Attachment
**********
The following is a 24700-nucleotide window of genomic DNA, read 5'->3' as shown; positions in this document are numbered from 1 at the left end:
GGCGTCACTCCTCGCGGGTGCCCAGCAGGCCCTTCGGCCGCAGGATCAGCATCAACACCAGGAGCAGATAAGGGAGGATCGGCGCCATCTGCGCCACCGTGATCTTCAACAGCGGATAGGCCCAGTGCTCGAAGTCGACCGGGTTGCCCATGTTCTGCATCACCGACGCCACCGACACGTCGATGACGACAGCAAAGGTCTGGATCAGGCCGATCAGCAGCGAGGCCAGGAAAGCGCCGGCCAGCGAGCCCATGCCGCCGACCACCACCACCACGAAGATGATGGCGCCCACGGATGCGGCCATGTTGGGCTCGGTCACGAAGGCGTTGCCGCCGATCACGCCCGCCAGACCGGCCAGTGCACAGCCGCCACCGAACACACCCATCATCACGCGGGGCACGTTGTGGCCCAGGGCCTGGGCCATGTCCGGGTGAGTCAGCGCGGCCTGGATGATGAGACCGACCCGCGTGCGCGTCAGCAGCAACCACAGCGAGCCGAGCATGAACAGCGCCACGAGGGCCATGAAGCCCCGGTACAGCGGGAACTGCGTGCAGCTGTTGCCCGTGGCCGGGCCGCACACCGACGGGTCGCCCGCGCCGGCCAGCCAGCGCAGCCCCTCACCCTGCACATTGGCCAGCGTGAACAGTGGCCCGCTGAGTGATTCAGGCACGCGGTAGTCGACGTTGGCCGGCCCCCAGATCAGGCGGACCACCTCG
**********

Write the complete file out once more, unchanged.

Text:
The following is a 24700-nucleotide window of genomic DNA, read 5'->3' as shown; positions in this document are numbered from 1 at the left end:
GGCGTCACTCCTCGCGGGTGCCCAGCAGGCCCTTCGGCCGCAGGATCAGCATCAACACCAGGAGCAGATAAGGGAGGATCGGCGCCATCTGCGCCACCGTGATCTTCAACAGCGGATAGGCCCAGTGCTCGAAGTCGACCGGGTTGCCCATGTTCTGCATCACCGACGCCACCGACACGTCGATGACGACAGCAAAGGTCTGGATCAGGCCGATCAGCAGCGAGGCCAGGAAAGCGCCGGCCAGCGAGCCCATGCCGCCGACCACCACCACCACGAAGATGATGGCGCCCACGGATGCGGCCATGTTGGGCTCGGTCACGAAGGCGTTGCCGCCGATCACGCCCGCCAGACCGGCCAGTGCACAGCCGCCACCGAACACACCCATCATCACGCGGGGCACGTTGTGGCCCAGGGCCTGGGCCATGTCCGGGTGAGTCAGCGCGGCCTGGATGATGAGACCGACCCGCGTGCGCGTCAGCAGCAACCACAGCGAGCCGAGCATGAACAGCGCCACGAGGGCCATGAAGCCCCGGTACAGCGGGAACTGCGTGCAGCTGTTGCCCGTGGCCGGGCCGCACACCGACGGGTCGCCCGCGCCGGCCAGCCAGCGCAGCCCCTCACCCTGCACATTGGCCAGCGTGAACAGTGGCCCGCTGAGTGATTCAGGCACGCGGTAGTCGACGTTGGCCGGCCCCCAGATCAGGCGGACCACCTCG